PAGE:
I see my favorite sea bird twice a year because I migrate to the same places he does: Maine in September and Florida in February.
Northern gannets (Sula bassana) are huge birds with a 6.5 foot wing span and pointy wings, bill and tail. Related to boobies, gannets eat fish and squid along the continental shelf on both sides of the North Atlantic. Not only do they nest communally, but they hunt in large flocks when they discover that predators have forced their prey to the surface.
My favorite feature of northern gannets is their hunting technique.
Gannets fly into the wind looking down for prey. Because of their long pointed bill, their bodies look like upside down checkmarks from a distance. Thirty to 130 feet above the ocean, the gannet spies a fish and begins his head-first dive making his body and wings into the shape of a W. Just before he hits the water he straightens his wings tight against his body and enters the water like an arrow. Gannets dive at speeds exceeding sixty miles per hour so they have air sacs in their faces and chest which cushion the impact like bubble wrap.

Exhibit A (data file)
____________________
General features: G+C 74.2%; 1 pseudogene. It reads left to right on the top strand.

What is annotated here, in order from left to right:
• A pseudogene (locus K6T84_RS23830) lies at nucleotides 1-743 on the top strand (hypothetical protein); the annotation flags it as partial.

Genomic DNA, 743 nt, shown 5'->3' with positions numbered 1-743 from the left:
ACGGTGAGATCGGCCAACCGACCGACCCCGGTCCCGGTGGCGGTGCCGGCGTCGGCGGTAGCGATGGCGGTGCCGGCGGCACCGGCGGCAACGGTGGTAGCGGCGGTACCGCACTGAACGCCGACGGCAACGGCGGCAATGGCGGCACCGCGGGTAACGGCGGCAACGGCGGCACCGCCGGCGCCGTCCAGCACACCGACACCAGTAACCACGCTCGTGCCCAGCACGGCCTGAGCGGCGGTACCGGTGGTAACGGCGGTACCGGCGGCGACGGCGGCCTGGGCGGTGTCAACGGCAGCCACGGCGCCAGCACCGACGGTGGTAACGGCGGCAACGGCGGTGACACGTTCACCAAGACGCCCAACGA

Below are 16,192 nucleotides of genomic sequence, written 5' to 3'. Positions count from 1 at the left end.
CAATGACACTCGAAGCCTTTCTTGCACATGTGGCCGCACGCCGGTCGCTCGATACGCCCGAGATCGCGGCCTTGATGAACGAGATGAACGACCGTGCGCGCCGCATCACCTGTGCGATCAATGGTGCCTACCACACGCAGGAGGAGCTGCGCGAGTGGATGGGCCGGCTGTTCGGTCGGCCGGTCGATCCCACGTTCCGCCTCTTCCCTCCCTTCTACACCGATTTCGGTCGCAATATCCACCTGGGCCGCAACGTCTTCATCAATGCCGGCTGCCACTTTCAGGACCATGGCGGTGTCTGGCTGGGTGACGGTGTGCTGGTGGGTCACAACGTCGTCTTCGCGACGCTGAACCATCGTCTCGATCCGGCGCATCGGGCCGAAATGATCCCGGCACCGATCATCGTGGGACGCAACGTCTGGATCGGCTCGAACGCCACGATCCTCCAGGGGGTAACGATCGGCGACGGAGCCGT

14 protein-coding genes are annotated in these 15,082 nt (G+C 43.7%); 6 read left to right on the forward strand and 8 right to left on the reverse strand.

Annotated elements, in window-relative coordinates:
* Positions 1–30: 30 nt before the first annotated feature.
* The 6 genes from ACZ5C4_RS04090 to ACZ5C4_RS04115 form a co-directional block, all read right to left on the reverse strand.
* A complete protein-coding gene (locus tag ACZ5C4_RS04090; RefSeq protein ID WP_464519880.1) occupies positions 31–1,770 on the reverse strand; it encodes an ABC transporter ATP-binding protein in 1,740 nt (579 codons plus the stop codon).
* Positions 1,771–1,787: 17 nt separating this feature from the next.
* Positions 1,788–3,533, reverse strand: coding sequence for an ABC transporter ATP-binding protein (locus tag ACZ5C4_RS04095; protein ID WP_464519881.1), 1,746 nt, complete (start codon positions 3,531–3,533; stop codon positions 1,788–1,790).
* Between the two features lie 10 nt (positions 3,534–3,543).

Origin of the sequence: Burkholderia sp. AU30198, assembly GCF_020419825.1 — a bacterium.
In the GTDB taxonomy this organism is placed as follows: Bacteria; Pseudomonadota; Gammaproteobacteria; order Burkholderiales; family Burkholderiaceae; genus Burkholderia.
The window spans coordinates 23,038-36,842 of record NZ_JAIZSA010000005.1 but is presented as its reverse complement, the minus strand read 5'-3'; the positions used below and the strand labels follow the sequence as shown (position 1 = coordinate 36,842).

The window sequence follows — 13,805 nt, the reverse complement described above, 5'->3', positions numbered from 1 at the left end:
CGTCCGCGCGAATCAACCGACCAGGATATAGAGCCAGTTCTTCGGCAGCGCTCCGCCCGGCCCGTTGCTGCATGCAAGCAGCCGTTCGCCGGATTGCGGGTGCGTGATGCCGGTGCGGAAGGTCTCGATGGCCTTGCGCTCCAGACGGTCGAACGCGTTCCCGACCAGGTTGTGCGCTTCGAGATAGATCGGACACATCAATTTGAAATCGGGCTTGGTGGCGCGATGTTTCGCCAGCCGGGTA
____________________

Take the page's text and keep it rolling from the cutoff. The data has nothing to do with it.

Northern gannets nest colonially on island cliffs, principally in Scotland, Ireland, Norway and Canada. They lay one egg per year and incubate it by covering it with their webbed feet. They feed the nestlings by regurgitation, flying up to 300 miles in search of food.
When young gannets leave the nest they weigh 50% more than their parents and have fat reserves that last one to two weeks. That's because they are completely on their own and too heavy to fly up out of the water in their first few days after fledging. Instead they immediately begin migration by swimming southward, learning to hunt and fly as they go.
They're on their way from Canada now. I'll see them in Florida in five months.
(photo by Chuck Tague)